People say that the best camera is the one you have with you, and we think the same thing goes for note apps. If you always have an iPhone or iPad with you, either is great for taking notes. But which app should you use?

Note-taking apps litter the App Store, and at one point it felt like we couldn’t go a day without a big new app launch. Since then many have fallen by the wayside, including some high profile apps, but what’s left is a collection of apps that range from the brilliant to the abysmal.

So which should you be using?

When choosing an iPhone or iPad app for taking notes, there are a few prerequisites at play depending on your particular use. For some, Dropbox integration is a must-have, while others are perfectly fine so long as the app supports iCloud. Some people might need support for exporting as Markdown, or perhaps they need live previews of those Markdown notes. There are so many different requirements out there that it’s impossible to consider them all here. What we can do is share what we think are the best note-taking apps for the iPhone and iPad, for most people.

With that said, let’s jump in.

Apple Notes

The obvious place to start here is with Apple’s Notes app because it ships with every iPhone and iPad. Right out of the box those devices have one of the best note-taking apps around, but it isn’t without its flaws, and those flaws are enough to make it a second-class citizen on a lot of people’s devices.

The best thing Notes has to offer is that it syncs effortlessly between all of your Apple devices, but that also brings with it an obvious problem. Getting at your notes on an Android device or Windows PC is a case of using third-party apps that unofficially gain access or the iCloud.com website. Neither solution works well enough to be a real option as far as we’re concerned. If you’re all-in on Apple’s gear, this isn’t going to be a problem for you at all.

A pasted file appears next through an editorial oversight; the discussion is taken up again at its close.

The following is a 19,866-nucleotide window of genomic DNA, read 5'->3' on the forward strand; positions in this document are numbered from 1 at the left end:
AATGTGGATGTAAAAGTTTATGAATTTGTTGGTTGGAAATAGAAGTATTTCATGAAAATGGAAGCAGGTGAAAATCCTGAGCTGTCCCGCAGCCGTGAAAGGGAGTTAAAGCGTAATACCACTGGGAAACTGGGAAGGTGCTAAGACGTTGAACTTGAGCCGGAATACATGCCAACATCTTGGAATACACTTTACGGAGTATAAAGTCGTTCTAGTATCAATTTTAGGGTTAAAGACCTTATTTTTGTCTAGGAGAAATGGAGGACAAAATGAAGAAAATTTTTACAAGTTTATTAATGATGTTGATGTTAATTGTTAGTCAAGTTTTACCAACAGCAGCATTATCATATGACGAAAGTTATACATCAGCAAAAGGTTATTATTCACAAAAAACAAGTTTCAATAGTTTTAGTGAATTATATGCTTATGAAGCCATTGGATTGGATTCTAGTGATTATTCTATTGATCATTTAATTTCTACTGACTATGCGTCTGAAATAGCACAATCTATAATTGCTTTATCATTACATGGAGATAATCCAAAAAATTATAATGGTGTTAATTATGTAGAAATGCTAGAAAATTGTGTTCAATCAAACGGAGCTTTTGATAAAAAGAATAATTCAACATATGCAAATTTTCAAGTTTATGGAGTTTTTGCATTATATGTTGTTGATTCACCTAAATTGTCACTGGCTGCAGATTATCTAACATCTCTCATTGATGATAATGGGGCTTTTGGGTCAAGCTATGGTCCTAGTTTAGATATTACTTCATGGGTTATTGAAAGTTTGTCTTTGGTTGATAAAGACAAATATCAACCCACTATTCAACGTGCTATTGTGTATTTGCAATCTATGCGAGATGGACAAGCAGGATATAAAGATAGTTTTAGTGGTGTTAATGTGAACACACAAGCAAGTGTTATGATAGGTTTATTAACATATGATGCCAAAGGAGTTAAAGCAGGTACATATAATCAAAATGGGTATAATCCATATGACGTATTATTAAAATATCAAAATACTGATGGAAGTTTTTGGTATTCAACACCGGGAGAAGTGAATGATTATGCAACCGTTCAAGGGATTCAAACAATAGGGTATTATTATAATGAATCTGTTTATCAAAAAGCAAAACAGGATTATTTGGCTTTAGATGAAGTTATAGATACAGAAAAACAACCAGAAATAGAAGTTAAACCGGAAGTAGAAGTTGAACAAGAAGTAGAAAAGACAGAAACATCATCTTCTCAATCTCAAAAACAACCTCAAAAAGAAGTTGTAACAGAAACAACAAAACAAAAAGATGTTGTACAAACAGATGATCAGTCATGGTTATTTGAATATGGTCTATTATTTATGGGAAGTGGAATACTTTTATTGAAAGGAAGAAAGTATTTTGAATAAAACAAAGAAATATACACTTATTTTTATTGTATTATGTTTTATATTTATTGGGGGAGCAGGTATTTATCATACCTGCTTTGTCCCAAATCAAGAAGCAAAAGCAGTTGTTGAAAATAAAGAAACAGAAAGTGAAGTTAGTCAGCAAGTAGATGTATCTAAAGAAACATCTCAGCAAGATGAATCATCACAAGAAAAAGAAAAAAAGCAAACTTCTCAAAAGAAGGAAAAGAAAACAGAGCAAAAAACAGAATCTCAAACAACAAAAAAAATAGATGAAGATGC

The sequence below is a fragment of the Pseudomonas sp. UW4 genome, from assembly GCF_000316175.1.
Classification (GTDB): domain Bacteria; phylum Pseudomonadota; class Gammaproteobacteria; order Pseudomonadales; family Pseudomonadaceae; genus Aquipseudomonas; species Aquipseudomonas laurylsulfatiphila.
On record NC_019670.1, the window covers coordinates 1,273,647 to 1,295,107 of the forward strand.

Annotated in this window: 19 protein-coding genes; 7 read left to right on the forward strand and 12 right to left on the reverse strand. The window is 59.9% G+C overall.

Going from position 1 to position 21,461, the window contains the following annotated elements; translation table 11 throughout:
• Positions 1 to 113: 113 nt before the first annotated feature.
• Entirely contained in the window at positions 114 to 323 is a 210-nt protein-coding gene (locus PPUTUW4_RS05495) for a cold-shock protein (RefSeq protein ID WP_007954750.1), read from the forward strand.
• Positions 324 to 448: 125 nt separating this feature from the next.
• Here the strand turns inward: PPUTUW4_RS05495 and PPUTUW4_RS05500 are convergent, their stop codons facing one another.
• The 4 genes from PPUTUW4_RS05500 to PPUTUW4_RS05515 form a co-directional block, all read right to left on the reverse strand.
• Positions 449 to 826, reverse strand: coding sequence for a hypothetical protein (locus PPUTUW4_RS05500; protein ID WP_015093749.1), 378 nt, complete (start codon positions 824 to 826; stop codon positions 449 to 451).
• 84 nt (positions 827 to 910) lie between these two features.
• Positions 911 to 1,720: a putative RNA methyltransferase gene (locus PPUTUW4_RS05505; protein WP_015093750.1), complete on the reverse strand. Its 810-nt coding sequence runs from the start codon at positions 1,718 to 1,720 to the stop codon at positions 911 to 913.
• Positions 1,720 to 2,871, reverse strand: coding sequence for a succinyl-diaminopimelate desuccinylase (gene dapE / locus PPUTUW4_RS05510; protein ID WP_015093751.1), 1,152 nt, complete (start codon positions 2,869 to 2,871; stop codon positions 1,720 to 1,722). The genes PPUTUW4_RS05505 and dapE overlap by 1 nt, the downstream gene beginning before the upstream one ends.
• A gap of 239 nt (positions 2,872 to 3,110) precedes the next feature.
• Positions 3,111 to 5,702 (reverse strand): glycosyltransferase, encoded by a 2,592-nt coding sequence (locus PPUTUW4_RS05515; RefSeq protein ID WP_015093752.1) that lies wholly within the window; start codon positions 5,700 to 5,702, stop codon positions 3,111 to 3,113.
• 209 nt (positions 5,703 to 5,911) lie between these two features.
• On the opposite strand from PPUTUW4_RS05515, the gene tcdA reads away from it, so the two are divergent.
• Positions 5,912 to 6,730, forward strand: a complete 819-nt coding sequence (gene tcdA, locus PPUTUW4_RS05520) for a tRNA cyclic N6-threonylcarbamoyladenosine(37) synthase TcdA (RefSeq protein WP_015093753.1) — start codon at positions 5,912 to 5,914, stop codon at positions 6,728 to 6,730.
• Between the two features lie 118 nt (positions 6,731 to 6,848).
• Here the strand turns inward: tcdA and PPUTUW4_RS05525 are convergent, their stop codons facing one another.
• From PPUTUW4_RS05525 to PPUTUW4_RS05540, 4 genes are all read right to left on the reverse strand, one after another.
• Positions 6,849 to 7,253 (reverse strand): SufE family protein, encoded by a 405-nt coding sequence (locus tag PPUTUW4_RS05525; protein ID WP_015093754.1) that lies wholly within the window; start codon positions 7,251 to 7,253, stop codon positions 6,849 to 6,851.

As for things we love about Notes, the thing that first springs to mind is the way it can accept just about anything, including URLs. When you enter URLs into a Note you’re presented with a preview of the website, and similar previews exist for things like images, too. This can be great if you’re collecting information for later use, such as when researching for a blog post or paper.

Apple Notes may not be our favorite note-taking app, but it is the first you should check out—you already have it, and it’s free!

Google Keep

Google Keep is another fully cross-platform option, and if you’re looking for a free solution that works everywhere, it might be the option for you. Google Keep has most of the features anyone would need from a note app, although it stops just short of the Evernote model of being a bucket for saving just about anything. You can’t save files to Google Keep, for example, but support for images and URLs is there, as is support for URL previews. You can even save voice memos to Google Keep for later playback.

Organization is a breeze thanks to support for tags—something that is table stakes at this point—and Google Keep is perhaps one of the nicest looking apps in this list. It’s functional, but not boring to use and despite being a Google app, it’s fair to say the iPhone, and iPad apps feel more like they have been created with iOS in mind than anything Evernote has built.

Perhaps the biggest draw for Google Keep is the fact it’s free, something that only Apple Notes can compete with on our list. If the price is a primary concern, then the decision is a toss-up between Apple Notes and Google Keep, and the beauty here is that you can try both out without spending a penny. They both work well, and we don’t think you can go wrong with either at your side.

RELATED: How to Use Google Keep for Frustration-Free Note-Taking

Bear